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Who is no Star Wars Fan? I mean really not?

X-Wing the game is played on a lot of tables these days. So I've heard and I only can count on what I have heard as I am not into gaming myself. The miniatures you can buy for the game come prepainted and honestly I have to say they don't look bad, rather good for people who are really about the gaming aspect with them. Pretty cool.

Nevertheless, I sat to repaint the space shuttle for the Tabletop Insider to see what else can be done with the models. We are taking a closer look on how to achieve the following result of the "Imperial Shuttle":


My aim was to paint it pretty damaged, but not totally. Just like it went straight through asteroids to set down on a rough planet surface.

First step was building a little rough-planet-surface base from cork.



I took the repainted model and primed it black all over again. Now there is not turning back.
Second step was using a dark, reddish brown to spray via airbrush on top of the black primer, the groundwork for further damage:

Next I used Ak-Interactive acrylic fluid "Worn Effects" to ...


... place it in areas I want the greatest damage done later on. I used an old brush for it. Think about that damage, don't place it randomly. For example, the shuttle is flying straight forward, so the front parts and front edges might recieve the main damage when flying through tiny asteroids.


After this is dry I went back to the airbrush again and guess what: I did white again, how stupid, eh? Well I did not strictly head for white via the airbrush, more a bright grey tone.


I really sprayed it all but did minor changes in the colour hue. On its low side the tone was a little darker and I decided to do the same to the shuttle's right wing side. Why? Well, I decided to place it in a interesting angle on that base so I am putting a light situation on top of it. 




And it makes the whole appearance more interesting.


Now it was time to bring on the damage. For this I used a weathering stick from our local hobby store, a toothpick and different old brushes (from left to right). That is the reason why I do not like to throw brushes into the garbage once they are done - they are never done :)



Hot water was placed in the areas I prepared with the Ak-Interactive Product.


Then it is all about patience, using my tools to scratch of the colour. The warm water helps with that and the worn effects product let's it go easily. Yet again it is time to think about the damage not place it madly everywhere. It'll take a while on some many edges and surfaces like on this shuttle, but it is rewarding.



















Instead of the ak product, you can also go with hairspray for the weathering and also use hot water. It does work, but it does not work in the same quality. The scratches and damages you get will not look as delicate.

Using the airbrush again I sprayed a gentle touch of blue to the one darker side I have prepared earlier. And drybrushed the base with some brighter sand colours on top of a brown basecoat from the airbrush.

Now it was time to focus on the cockpit. Well, I went for a pretty strange way there. I knew the planets surface is an orange desert mainly so I wanted to see that reflected there, combined with some dark areas of the sky and space above. Some really strong white lines to finish the sketch of the reflection. The weapon parts and all sorts of power unit stuff that was not planned to stay white was painted with a a blue/black. A black with a little touch of blue mixed in.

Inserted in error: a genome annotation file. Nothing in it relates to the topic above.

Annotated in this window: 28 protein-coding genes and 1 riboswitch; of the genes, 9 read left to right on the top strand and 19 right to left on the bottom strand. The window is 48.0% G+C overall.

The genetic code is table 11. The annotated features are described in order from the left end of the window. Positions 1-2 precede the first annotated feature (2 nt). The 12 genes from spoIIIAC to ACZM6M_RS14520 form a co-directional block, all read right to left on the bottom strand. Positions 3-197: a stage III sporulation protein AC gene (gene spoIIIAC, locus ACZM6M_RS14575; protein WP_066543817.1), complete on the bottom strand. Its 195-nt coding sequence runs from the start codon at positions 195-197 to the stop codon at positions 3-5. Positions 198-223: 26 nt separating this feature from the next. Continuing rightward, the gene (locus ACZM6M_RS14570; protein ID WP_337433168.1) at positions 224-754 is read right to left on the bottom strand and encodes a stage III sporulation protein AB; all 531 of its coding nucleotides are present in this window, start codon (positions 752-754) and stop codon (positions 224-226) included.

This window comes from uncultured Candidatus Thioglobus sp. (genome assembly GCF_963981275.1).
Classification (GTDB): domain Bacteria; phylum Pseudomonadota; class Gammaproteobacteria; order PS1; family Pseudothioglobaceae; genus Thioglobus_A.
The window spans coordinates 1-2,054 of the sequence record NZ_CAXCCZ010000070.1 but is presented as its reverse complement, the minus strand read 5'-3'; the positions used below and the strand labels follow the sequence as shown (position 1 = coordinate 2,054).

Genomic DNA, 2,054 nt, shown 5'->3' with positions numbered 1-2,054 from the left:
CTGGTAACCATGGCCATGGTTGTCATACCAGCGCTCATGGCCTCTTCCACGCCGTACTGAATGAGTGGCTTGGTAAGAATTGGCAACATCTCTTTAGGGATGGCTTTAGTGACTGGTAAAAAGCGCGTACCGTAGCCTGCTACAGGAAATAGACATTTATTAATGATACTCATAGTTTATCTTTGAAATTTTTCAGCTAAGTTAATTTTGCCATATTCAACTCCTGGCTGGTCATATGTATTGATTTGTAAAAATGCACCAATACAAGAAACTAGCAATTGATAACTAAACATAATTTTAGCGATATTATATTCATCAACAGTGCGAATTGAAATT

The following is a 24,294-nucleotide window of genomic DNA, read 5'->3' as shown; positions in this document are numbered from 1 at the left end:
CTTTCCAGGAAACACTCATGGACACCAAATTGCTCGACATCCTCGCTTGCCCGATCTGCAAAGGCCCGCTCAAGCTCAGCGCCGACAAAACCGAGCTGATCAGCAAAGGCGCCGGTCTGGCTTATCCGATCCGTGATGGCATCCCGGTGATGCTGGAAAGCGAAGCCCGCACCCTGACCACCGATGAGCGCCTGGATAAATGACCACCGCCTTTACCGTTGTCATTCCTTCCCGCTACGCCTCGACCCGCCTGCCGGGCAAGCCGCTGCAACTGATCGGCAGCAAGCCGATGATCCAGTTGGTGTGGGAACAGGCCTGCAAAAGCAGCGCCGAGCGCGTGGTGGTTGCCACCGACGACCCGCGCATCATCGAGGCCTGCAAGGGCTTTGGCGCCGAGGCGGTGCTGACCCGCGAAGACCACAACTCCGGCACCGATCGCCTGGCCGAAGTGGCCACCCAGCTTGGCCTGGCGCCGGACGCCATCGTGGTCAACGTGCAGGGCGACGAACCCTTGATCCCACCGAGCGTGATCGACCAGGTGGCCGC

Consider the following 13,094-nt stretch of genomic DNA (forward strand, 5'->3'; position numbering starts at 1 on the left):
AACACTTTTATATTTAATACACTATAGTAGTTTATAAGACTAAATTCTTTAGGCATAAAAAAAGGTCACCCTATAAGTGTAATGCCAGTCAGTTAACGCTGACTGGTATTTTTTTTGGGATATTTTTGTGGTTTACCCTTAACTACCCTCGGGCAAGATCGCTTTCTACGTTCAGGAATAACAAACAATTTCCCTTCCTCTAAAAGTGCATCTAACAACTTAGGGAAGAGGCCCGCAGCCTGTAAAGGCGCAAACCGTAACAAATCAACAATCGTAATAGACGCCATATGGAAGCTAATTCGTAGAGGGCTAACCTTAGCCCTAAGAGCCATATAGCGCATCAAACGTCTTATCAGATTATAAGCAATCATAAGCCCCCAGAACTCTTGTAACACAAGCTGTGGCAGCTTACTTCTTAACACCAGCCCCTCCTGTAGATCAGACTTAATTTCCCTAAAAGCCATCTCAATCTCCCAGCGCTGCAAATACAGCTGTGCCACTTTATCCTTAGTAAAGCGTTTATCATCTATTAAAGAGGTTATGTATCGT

I started to use pure white to paint edge highlights here and there to the shuttle form and additional to some of the scratches to really mark them as deep ones. This also takes a little while and still the glass of the cockpit looks weirdo.


Contrast. I was searching for it. So I went for Army Painters Strong Tone, added a tiny touch of VMC black to it, thinned it even more with water and placed it on the outer areas of the wings. Several times after one applciation was dry. Did the same glaze over the weirdo cockpit.

You can also see highlights on the black/blue parts by now, done by adding more and more white to this basic tone.




I wanted some really dark rough damage, looking like electricity or laser damage. So I did put pure black colour on top of a tissue and used my finger to apply it. Tap! Tap! Pull! Tap! Pull! Fun!





I repainted the reflection the cockpit with pure white.


Looks like a pretty messed up shuttle, but well you never know what dangers lie ahead of one in a galaxy far, far away. To keep that ship still looking intact I went for a powerful machine in its back. Wrrrrooohhhoouuuummm!

Painted on top of a white undercoat I went for thin layers of blue to be placed there. Here you can see the first one:



More! More!

Drybrushing a little bit of a blue white mix to the base and you even have a tiny "Wrroohhoouumm-Glow-effect!".


Well, I call it down at this point. It was really fun and I hope you like the result. It is no high end showcase model here, in fact to less time was spent in redifining edge highlights and the weathering, but I had my fair share of fun with it and it looks definatly different and more battle approved then the original prepainted version. Dark brown pigments were used on the base for the final touch.
 

One last thing: You might recognize a little yellowish/sandy touch to the outer wings. I did this with a used tea bag, but I did not want to tell you during the article as I felt some of you might call this disturbing. I placed the teabag and used its water/tea content as a glaze in some areas. Just let it dry.
 

Wrrrooohhhoouuummm! And out!
Keep on happy painting, jungle painters!
Best Wishes,
Roman

quote of today

by Massive Voodoo

"Life is really simple, but we insist on making it complicated."
                                                                                                                    Confucius